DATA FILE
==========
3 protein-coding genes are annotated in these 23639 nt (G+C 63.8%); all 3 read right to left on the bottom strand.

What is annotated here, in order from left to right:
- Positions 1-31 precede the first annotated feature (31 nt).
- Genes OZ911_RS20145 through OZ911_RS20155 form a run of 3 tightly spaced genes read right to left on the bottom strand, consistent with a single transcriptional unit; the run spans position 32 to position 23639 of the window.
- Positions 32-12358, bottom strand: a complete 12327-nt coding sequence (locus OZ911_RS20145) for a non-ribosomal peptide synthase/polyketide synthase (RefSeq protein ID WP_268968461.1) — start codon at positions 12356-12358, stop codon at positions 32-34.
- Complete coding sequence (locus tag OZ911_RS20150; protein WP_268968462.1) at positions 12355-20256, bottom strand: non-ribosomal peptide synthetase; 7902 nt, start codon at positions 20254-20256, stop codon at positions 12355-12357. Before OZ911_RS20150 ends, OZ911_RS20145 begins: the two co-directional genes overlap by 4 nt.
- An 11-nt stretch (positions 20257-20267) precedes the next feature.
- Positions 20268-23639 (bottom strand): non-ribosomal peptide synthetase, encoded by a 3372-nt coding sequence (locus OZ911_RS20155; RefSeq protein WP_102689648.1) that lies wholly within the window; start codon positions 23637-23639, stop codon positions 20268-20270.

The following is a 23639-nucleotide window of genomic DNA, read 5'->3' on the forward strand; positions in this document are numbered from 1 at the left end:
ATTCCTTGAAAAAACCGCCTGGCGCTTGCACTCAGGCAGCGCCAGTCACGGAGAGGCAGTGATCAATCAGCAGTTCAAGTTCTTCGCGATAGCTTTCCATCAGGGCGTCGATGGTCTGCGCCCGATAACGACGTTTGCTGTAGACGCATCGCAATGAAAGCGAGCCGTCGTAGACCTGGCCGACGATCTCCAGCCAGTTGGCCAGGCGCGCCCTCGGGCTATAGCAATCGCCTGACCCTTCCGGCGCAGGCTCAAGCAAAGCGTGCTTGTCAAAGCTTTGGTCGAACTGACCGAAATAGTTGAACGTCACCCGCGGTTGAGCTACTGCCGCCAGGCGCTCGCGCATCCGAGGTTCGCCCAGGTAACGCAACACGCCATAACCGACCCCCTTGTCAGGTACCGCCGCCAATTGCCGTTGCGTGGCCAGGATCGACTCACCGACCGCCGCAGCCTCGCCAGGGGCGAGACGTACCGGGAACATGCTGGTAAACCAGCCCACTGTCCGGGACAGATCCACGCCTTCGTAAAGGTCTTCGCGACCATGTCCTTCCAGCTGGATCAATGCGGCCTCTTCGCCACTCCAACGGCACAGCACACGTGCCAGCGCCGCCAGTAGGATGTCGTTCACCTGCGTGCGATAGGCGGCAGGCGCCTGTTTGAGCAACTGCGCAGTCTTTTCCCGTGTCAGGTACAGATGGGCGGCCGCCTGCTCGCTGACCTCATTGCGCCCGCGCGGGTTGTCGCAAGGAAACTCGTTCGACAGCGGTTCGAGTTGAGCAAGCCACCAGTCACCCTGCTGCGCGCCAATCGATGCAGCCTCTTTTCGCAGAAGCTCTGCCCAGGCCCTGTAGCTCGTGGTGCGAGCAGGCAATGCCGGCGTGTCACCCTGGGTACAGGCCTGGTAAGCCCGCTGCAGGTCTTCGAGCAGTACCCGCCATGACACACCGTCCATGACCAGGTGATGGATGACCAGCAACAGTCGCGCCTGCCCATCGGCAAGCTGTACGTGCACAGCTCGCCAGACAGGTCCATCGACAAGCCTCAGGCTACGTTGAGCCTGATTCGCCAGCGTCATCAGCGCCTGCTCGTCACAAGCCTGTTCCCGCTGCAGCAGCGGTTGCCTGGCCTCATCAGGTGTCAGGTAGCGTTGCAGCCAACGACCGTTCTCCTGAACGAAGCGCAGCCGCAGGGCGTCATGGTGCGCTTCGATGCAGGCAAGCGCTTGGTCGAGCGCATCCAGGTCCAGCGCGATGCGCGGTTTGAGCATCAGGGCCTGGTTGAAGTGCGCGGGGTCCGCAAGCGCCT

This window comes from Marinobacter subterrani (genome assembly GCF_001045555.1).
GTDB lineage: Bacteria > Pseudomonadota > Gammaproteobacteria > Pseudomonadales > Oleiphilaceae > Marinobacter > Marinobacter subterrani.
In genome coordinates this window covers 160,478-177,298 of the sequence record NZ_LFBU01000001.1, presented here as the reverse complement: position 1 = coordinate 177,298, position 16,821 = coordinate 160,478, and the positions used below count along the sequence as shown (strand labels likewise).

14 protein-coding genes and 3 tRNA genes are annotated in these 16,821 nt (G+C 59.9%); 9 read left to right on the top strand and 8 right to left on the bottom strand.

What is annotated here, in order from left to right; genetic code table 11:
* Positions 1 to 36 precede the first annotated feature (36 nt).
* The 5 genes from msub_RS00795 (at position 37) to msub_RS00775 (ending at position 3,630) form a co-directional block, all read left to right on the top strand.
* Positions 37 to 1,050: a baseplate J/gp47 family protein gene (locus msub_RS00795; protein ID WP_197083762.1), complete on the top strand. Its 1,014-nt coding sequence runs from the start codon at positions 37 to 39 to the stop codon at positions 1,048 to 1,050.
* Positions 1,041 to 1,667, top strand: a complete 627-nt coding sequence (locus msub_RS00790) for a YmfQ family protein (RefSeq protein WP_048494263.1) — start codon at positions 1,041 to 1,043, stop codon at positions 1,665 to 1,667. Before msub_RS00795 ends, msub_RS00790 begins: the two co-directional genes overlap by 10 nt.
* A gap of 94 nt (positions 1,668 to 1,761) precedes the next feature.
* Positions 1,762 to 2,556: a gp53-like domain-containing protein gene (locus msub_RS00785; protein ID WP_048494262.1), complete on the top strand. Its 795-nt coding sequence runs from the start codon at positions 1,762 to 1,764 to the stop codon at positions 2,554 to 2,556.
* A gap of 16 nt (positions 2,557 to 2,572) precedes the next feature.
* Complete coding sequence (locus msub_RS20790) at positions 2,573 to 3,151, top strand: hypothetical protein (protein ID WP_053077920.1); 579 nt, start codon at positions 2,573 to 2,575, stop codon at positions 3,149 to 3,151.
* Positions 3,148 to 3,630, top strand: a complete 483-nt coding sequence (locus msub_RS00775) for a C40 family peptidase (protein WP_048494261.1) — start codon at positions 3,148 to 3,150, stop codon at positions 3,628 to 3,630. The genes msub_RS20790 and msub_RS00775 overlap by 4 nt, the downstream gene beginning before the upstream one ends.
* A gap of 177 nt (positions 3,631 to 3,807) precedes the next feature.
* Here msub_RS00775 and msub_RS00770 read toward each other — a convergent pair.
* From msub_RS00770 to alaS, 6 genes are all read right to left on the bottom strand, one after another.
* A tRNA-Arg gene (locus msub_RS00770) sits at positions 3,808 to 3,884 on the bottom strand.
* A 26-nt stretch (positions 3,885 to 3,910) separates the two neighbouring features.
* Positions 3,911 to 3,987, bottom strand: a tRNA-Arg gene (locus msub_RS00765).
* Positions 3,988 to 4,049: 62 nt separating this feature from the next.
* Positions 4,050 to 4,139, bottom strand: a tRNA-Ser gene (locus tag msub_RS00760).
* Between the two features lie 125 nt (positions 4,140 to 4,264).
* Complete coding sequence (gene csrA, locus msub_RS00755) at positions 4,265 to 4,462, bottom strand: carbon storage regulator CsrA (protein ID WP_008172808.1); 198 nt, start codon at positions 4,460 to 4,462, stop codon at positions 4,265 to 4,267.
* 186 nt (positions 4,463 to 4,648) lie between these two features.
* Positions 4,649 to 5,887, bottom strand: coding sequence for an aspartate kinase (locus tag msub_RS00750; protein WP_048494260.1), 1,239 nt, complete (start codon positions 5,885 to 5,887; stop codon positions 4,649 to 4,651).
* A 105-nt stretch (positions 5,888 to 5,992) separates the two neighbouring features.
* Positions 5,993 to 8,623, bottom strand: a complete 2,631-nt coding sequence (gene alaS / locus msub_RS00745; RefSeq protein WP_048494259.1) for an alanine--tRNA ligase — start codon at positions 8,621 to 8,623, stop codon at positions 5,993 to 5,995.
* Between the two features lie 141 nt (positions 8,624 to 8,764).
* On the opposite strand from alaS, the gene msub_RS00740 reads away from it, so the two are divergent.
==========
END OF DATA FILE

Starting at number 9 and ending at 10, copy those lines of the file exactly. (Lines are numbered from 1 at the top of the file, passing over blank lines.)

The following is a 23639-nucleotide window of genomic DNA, read 5'->3' on the forward strand; positions in this document are numbered from 1 at the left end:
ATTCCTTGAAAAAACCGCCTGGCGCTTGCACTCAGGCAGCGCCAGTCACGGAGAGGCAGTGATCAATCAGCAGTTCAAGTTCTTCGCGATAGCTTTCCATCAGGGCGTCGATGGTCTGCGCCCGATAACGACGTTTGCTGTAGACGCATCGCAATGAAAGCGAGCCGTCGTAGACCTGGCCGACGATCTCCAGCCAGTTGGCCAGGCGCGCCCTCGGGCTATAGCAATCGCCTGACCCTTCCGGCGCAGGCTCAAGCAAAGCGTGCTTGTCAAAGCTTTGGTCGAACTGACCGAAATAGTTGAACGTCACCCGCGGTTGAGCTACTGCCGCCAGGCGCTCGCGCATCCGAGGTTCGCCCAGGTAACGCAACACGCCATAACCGACCCCCTTGTCAGGTACCGCCGCCAATTGCCGTTGCGTGGCCAGGATCGACTCACCGACCGCCGCAGCCTCGCCAGGGGCGAGACGTACCGGGAACATGCTGGTAAACCAGCCCACTGTCCGGGACAGATCCACGCCTTCGTAAAGGTCTTCGCGACCATGTCCTTCCAGCTGGATCAATGCGGCCTCTTCGCCACTCCAACGGCACAGCACACGTGCCAGCGCCGCCAGTAGGATGTCGTTCACCTGCGTGCGATAGGCGGCAGGCGCCTGTTTGAGCAACTGCGCAGTCTTTTCCCGTGTCAGGTACAGATGGGCGGCCGCCTGCTCGCTGACCTCATTGCGCCCGCGCGGGTTGTCGCAAGGAAACTCGTTCGACAGCGGTTCGAGTTGAGCAAGCCACCAGTCACCCTGCTGCGCGCCAATCGATGCAGCCTCTTTTCGCAGAAGCTCTGCCCAGGCCCTGTAGCTCGTGGTGCGAGCAGGCAATGCCGGCGTGTCACCCTGGGTACAGGCCTGGTAAGCCCGCTGCAGGTCTTCGAGCAGTACCCGCCATGACACACCGTCCATGACCAGGTGATGGATGACCAGCAACAGTCGCGCCTGCCCATCGGCAAGCTGTACGTGCACAGCTCGCCAGACAGGTCCATCGACAAGCCTCAGGCTACGTTGAGCCTGATTCGCCAGCGTCATCAGCGCCTGCTCGTCACAAGCCTGTTCCCGCTGCAGCAGCGGTTGCCTGGCCTCATCAGGTGTCAGGTAGCGTTGCAGCCAACGACCGTTCTCCTGAACGAAGCGCAGCCGCAGGGCGTCATGGTGCGCTTCGATGCAGGCAAGCGCTTGGTCGAGCGCATCCAGGTCCAGCGCGATGCGCGGTTTGAGCATCAGGGCCTGGTTGAAGTGCGCGGGGTCCGCAAGCGCCT